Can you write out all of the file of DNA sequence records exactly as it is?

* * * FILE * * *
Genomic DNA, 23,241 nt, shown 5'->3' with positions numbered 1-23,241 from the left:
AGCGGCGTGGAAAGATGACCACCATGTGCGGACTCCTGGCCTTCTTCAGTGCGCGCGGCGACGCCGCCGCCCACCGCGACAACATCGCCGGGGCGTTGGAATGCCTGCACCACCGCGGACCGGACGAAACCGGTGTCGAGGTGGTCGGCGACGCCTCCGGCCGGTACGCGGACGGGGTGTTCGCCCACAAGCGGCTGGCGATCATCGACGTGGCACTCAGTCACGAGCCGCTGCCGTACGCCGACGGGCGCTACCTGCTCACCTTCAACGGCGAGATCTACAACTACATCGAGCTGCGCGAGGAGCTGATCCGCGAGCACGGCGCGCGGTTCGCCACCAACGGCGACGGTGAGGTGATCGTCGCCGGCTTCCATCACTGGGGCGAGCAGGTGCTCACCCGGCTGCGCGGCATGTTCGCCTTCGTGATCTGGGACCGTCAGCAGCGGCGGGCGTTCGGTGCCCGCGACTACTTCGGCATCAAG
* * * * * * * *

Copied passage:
Genomic DNA, 23,241 nt, shown 5'->3' with positions numbered 1-23,241 from the left:
AGCGGCGTGGAAAGATGACCACCATGTGCGGACTCCTGGCCTTCTTCAGTGCGCGCGGCGACGCCGCCGCCCACCGCGACAACATCGCCGGGGCGTTGGAATGCCTGCACCACCGCGGACCGGACGAAACCGGTGTCGAGGTGGTCGGCGACGCCTCCGGCCGGTACGCGGACGGGGTGTTCGCCCACAAGCGGCTGGCGATCATCGACGTGGCACTCAGTCACGAGCCGCTGCCGTACGCCGACGGGCGCTACCTGCTCACCTTCAACGGCGAGATCTACAACTACATCGAGCTGCGCGAGGAGCTGATCCGCGAGCACGGCGCGCGGTTCGCCACCAACGGCGACGGTGAGGTGATCGTCGCCGGCTTCCATCACTGGGGCGAGCAGGTGCTCACCCGGCTGCGCGGCATGTTCGCCTTCGTGATCTGGGACCGTCAGCAGCGGCGGGCGTTCGGTGCCCGCGACTACTTCGGCATCAAG